What an excellent password manager should do is protect you from phishing sites. The password manager should NOT release your personal data if the site is not legitimate and has been spoofed.

Password Manager from Large Software does just that. It secures your logins, hides your keystrokes and encrypts your passwords. Password Manager protects your identity and is an added layer of security from phishing attempts. It is a guard from identity theft.

Large Software is giving our visitors a special offer. Until May 14th, 2009, Large Software is offering a ten dollar ($10.00) discount on Password Manager. This is a third off their regular price and an exceptional price for this outstanding security product.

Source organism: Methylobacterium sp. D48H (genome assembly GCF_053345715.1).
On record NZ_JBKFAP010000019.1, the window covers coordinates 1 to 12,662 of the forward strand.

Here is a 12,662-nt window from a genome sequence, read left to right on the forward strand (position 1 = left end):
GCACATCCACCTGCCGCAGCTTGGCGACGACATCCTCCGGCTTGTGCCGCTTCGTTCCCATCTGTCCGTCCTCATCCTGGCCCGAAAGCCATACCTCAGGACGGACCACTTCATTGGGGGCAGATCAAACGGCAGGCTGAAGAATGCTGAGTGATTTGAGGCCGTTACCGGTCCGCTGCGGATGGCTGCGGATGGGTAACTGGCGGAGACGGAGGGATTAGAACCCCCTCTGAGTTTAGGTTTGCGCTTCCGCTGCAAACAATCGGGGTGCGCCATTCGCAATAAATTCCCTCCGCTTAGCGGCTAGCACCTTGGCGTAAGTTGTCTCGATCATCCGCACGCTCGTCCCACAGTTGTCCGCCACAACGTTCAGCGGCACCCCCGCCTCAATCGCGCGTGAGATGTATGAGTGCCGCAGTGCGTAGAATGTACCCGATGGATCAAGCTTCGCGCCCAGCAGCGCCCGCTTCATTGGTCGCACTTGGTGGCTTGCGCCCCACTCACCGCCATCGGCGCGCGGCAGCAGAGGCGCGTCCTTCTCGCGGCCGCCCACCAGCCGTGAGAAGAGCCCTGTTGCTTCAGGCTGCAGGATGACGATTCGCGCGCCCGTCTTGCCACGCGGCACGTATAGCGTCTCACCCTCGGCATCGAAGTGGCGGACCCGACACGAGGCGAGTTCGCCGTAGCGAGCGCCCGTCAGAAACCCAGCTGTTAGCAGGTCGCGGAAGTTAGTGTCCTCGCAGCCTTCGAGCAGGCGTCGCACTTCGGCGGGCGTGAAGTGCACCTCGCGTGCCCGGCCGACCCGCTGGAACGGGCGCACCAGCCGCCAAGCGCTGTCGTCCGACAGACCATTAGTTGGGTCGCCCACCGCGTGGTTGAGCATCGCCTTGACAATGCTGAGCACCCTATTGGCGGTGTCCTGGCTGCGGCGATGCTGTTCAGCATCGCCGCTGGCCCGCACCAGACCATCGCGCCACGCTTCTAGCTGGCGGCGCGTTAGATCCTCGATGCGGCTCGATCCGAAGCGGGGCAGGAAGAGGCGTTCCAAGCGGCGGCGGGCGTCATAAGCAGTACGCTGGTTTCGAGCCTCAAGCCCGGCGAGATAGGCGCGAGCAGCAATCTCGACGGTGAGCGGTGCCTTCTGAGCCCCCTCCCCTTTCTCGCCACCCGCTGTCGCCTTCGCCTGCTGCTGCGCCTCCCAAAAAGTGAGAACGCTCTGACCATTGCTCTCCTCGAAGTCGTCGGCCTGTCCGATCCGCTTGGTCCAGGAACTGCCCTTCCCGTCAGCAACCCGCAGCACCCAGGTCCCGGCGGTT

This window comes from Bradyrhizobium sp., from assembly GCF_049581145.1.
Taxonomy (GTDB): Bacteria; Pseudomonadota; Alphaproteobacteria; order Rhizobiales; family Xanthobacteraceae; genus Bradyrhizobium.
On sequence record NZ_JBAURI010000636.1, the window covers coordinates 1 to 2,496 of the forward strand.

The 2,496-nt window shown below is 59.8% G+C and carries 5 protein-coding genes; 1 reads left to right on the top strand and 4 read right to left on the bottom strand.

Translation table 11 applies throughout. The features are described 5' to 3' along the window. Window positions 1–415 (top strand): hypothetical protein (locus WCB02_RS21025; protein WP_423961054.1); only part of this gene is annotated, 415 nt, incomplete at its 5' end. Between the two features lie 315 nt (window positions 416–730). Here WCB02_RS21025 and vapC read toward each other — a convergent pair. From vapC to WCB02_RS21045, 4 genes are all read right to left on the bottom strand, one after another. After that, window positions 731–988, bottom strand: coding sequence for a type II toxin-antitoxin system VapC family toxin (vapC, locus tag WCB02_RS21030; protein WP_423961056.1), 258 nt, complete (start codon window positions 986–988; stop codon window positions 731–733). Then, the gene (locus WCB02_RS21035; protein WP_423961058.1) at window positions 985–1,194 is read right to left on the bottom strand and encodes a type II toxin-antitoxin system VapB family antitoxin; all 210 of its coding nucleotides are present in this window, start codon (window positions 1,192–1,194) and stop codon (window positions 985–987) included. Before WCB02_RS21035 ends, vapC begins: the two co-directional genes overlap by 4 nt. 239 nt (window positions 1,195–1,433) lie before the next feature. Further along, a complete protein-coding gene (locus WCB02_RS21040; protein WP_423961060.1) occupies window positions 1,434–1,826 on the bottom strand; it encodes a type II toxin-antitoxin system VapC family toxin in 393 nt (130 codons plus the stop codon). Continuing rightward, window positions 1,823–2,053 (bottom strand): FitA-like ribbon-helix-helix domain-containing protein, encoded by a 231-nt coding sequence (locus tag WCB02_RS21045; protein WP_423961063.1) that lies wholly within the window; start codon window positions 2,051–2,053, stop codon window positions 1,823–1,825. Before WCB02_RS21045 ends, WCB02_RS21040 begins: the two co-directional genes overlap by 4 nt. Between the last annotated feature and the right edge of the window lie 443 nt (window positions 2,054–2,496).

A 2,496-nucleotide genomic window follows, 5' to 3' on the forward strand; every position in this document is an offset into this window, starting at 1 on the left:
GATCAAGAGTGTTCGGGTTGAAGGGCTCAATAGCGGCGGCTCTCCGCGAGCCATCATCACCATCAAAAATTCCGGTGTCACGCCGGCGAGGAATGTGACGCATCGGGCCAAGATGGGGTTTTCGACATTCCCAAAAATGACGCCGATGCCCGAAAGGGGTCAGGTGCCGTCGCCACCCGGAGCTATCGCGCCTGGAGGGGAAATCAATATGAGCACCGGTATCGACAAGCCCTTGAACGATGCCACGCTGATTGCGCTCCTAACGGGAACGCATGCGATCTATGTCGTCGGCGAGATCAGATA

“Password Manager operates with ALL programs and web browsers, including Internet Explorer and Mozilla Firefox…”. With the security issues with browsers, it is simply too risky to allow a browser to hold your confidential password information. Phishing, spoofing and other identity theft methods are becoming much more sophisticated in separating you from your password information. Protect yourself. Keep your passwords safe with Password Manager. This program works exceptionally well.

Password Manager is portable and ideal for laptops too. If, for example, your government agency or business requires this program in high volume, we will try to make large purchases financially viable.

How Do You Manage Your Passwords?


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Yes, there are several utilities to help you manage passwords on Windows, but Mac OS X users love 1password for a reason: it’s amazing. Plus, there’s a free iPhone app tie-in!